Elizabeth Gould (per Providence, 1821): in 1823, 22-year-old Elizabeth was convicted for receiving from Thomas Rigbey a quantity of pork, the property of W Field, knowing it to have been stolen. She was sent to Macquarie Harbour for 3 years.


    Hannah Bell (per Lord Sidmouth, 1823): in 1823, for stealing 91 dollars from Mr Harris Walker in the dwelling house of Mr Lakeland, Hannah was sentenced to be sent to Macquarie Harbour for 5 years. However, she was still located at the Female Factory one month later when sentenced to seven days on bread and water. She has not been confirmed as being transferred to Macquarie Harbour.


    Ann Brucefield (per Lord Sidmouth, 1823): In 1823, for stealing at various times 1 plaid striped jacket, 1 white jacket and other articles, Ann was sent to Macquarie Harbour for 5 years.


    Mary Evans (per Mary 1823): in 1824, for felony, Mary was sentenced to be transported to Macquarie Harbour for 5 years. One year later she was located at the Hobart Female Factory.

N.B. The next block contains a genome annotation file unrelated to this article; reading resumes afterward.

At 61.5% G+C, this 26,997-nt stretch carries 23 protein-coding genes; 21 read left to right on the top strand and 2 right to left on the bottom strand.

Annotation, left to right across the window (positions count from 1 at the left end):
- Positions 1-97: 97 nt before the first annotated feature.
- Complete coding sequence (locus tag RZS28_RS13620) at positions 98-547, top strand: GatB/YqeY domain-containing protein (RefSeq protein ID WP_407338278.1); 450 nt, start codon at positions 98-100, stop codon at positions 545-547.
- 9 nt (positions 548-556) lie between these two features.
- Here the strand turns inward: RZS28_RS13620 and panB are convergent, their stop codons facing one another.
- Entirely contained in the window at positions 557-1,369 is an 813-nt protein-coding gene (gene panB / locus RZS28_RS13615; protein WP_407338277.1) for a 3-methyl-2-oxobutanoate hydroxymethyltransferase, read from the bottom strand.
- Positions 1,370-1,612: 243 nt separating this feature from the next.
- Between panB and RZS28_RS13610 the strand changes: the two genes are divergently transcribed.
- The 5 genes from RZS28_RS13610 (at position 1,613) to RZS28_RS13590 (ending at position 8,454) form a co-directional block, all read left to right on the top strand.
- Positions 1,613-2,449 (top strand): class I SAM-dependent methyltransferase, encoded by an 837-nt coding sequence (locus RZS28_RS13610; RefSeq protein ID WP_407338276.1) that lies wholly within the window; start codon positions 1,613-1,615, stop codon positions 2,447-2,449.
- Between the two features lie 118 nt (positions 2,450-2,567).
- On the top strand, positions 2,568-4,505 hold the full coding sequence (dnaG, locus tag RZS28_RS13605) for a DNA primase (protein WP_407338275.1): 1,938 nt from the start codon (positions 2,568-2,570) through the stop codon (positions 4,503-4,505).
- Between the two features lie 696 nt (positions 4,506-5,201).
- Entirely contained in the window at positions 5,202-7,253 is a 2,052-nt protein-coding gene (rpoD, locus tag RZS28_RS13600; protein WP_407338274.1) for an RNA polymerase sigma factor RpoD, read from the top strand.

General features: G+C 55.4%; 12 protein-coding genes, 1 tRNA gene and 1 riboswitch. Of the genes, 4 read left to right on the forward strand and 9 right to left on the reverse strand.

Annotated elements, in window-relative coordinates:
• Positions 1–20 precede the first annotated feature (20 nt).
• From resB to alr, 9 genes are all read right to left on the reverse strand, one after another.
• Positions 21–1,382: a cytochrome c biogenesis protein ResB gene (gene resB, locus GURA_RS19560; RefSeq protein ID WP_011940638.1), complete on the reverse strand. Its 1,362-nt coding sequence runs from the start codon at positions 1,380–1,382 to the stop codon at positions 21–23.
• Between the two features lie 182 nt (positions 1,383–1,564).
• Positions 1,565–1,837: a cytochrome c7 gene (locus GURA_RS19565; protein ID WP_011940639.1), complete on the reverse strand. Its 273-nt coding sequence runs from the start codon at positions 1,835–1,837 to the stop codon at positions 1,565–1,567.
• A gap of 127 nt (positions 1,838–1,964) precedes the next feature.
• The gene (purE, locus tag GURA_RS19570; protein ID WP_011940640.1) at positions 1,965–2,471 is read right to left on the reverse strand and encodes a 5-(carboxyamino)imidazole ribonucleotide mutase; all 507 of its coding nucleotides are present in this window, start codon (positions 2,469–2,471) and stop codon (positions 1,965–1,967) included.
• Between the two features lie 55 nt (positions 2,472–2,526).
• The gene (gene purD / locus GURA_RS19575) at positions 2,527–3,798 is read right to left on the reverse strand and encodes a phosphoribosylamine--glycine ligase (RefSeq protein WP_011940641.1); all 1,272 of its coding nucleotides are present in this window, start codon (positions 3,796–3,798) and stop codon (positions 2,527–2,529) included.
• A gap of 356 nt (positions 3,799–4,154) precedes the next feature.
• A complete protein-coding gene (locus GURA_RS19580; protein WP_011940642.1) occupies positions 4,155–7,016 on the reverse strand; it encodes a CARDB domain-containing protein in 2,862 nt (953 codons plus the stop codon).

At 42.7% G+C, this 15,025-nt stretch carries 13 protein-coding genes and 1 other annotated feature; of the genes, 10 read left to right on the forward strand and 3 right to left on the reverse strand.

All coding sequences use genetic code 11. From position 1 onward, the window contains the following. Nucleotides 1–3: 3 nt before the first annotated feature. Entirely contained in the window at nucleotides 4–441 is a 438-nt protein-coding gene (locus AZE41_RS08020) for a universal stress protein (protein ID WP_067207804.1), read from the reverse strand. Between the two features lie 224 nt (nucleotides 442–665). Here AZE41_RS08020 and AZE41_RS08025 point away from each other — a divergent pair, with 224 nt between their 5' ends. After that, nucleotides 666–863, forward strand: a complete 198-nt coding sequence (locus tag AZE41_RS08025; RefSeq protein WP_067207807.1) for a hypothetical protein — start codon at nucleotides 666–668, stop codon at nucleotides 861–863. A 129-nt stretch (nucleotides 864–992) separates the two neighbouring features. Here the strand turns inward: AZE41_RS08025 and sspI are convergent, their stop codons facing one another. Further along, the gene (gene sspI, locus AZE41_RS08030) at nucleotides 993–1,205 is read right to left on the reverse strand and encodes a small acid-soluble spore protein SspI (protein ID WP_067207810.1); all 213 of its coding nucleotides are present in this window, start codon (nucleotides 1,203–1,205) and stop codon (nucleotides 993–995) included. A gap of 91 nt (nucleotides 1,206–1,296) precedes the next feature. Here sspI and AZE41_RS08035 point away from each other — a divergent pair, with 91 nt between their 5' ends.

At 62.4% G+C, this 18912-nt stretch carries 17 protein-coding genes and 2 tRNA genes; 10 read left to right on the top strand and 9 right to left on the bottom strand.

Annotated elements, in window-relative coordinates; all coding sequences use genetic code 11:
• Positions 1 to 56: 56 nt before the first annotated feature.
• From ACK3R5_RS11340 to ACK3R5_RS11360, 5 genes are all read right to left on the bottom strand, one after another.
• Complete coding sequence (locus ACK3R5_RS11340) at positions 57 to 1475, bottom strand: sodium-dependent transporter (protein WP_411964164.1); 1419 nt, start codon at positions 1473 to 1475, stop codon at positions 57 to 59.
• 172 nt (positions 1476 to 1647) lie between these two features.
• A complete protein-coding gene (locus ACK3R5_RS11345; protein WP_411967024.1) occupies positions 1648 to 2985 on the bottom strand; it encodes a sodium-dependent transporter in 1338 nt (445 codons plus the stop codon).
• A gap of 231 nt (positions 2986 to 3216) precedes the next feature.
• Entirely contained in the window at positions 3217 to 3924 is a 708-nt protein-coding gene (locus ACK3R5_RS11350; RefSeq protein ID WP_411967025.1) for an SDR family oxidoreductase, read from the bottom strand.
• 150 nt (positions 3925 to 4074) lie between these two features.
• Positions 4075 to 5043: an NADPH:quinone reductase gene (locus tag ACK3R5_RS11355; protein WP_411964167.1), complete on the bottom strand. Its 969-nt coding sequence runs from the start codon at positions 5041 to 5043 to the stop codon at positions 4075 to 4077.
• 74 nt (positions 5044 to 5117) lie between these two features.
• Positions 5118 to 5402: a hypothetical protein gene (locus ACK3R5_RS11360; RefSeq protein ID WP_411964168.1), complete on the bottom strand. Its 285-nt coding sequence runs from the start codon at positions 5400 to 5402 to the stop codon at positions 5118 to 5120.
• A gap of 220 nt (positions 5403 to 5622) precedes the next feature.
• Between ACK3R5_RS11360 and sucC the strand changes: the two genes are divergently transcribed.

Ann Riley (per Mary, 1823): in January 1824, for attempting to break out of the Hobart Female Factory, Ann was sentenced to transportation to Macquarie Harbour for 2 years and ‘to be kept to hard labour till she can be sent’. By March 1825 Ann was located back at the Hobart Female Factory.


    Mary Ann Furze (per Princess Charlotte, 1820): in 1821, for absconding into the woods and being absent from the service of her master Joseph Wright without a pass, Mary Ann was ‘to be transported to such part of the Territory as His Honour the Lieutenant Governor may deem proper for the remainder of her sentence’. Mary Ann was punished for 3 more offences while at Macquarie Harbour. While the first sentence of solitary confinement does not mention the location, the next two sentences mention Sarah Island.  As described in 1929, the gaol on Sarah Island was ‘a miserable, small place, containing one room and three small cells.’ [9]

    In May 1824, for disobeying orders at Macquarie Harbour, Mary Ann was punished by Solitary Confinement for 3 days and was to be fed on bread and water only.